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Elife. 2014 Jul 29;3:e02750. doi: 10.7554/eLife.02750.

Flagellar synchronization through direct hydrodynamic interactions.

Author information

1
Department of Applied Mathematics and Theoretical Physics, University of Cambridge, Cambridge, United Kingdom Department of Civil and Environmental Engineering, Massachusetts Institute of Technology, Cambridge, United States.
2
Department of Applied Mathematics and Theoretical Physics, University of Cambridge, Cambridge, United Kingdom.
3
Department of Applied Mathematics and Theoretical Physics, University of Cambridge, Cambridge, United Kingdom R.E.Goldstein@damtp.cam.ac.uk.

Abstract

Flows generated by ensembles of flagella are crucial to development, motility and sensing, but the mechanisms behind this striking coordination remain unclear. We present novel experiments in which two micropipette-held somatic cells of Volvox carteri, with distinct intrinsic beating frequencies, are studied by high-speed imaging as a function of their separation and orientation. Analysis of time series shows that the interflagellar coupling, constrained by lack of connections between cells to be hydrodynamical, exhibits a spatial dependence consistent with theory. At close spacings it produces robust synchrony for thousands of beats, while at increasing separations synchrony is degraded by stochastic processes. Manipulation of the relative flagellar orientation reveals in-phase and antiphase states, consistent with dynamical theories. Flagellar tracking with exquisite precision reveals waveform changes that result from hydrodynamic coupling. This study proves unequivocally that flagella coupled solely through a fluid can achieve robust synchrony despite differences in their intrinsic properties.DOI: http://dx.doi.org/10.7554/eLife.02750.001.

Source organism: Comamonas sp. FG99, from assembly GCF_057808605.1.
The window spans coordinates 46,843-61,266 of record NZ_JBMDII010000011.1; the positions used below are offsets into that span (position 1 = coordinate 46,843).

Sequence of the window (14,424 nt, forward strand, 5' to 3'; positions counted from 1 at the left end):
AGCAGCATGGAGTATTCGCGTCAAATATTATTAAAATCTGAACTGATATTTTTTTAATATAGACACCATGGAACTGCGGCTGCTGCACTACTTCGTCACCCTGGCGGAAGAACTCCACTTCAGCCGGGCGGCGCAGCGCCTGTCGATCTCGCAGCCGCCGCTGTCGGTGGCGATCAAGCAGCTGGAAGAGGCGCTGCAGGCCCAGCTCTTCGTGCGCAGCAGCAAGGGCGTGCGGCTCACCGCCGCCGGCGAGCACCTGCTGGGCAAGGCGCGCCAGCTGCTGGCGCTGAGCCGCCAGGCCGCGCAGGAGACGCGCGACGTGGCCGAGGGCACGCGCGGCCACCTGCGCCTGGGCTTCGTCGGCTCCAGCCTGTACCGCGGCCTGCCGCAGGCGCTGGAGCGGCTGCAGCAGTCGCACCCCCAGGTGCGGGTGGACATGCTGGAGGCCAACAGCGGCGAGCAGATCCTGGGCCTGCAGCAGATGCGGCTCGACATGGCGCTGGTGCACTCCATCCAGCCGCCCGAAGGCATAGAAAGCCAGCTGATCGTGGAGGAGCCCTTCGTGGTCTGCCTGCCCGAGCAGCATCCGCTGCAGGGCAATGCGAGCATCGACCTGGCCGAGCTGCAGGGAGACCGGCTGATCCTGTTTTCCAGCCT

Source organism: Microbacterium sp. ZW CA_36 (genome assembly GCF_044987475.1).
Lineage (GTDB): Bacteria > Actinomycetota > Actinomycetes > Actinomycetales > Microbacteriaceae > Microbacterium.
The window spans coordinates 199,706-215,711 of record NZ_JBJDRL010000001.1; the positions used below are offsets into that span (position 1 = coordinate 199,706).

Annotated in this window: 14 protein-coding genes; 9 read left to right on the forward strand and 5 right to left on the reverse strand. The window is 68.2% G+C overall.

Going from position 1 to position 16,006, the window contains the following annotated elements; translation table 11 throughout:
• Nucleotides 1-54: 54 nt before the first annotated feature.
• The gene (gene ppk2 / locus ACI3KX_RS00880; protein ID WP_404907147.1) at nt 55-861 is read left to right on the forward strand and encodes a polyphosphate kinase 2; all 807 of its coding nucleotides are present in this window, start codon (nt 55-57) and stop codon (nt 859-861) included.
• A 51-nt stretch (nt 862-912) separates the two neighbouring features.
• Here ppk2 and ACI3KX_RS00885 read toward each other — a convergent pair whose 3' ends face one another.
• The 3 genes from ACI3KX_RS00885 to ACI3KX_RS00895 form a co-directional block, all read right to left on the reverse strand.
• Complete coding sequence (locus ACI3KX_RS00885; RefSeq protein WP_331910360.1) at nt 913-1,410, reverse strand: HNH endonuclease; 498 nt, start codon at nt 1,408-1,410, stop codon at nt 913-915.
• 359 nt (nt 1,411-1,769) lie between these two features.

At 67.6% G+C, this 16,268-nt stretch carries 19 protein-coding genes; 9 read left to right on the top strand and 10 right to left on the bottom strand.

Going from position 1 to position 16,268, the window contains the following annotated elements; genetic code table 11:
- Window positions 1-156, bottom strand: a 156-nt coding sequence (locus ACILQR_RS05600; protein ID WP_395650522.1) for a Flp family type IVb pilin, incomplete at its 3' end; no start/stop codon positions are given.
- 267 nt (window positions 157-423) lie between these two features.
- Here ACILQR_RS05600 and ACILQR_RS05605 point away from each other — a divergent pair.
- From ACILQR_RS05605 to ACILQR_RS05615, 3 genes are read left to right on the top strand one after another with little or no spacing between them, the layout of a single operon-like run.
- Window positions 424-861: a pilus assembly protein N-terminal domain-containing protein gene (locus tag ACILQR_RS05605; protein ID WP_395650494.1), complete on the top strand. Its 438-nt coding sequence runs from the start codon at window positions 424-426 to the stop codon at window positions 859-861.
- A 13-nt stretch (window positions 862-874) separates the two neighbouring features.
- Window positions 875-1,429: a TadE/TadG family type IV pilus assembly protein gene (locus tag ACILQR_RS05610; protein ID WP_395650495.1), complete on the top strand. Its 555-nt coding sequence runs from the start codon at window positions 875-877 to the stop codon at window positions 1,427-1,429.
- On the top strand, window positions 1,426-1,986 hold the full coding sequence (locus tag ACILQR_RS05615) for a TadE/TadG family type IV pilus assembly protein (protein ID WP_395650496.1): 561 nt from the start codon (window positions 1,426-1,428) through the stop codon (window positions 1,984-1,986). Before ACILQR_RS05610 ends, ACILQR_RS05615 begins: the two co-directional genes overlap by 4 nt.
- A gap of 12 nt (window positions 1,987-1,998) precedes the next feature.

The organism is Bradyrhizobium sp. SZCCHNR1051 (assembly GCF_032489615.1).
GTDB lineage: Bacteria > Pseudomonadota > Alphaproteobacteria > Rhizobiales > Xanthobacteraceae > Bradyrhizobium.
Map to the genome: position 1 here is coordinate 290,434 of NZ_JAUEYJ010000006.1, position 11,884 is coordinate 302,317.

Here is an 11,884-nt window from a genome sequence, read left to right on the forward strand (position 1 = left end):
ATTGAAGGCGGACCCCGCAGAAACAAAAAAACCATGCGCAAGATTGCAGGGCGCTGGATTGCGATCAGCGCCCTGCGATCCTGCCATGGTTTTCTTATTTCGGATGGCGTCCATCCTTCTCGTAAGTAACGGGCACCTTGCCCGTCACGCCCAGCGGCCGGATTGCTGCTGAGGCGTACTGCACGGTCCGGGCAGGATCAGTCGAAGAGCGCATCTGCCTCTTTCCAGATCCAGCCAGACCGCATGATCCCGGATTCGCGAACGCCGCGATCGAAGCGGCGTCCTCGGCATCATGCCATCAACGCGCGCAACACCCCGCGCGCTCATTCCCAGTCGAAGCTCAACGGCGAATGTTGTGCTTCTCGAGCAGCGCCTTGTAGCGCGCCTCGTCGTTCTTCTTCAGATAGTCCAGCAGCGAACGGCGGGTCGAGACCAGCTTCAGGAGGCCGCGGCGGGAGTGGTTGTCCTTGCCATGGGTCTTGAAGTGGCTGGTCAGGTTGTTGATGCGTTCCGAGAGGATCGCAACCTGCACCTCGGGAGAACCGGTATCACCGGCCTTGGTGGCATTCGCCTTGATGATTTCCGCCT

KEYWORDS:

Volvox; flagella; synchronization

Comment in

PMID:
25073925
PMCID:
PMC4113993
DOI:
10.7554/eLife.02750
[Indexed for MEDLINE]
Free PMC Article

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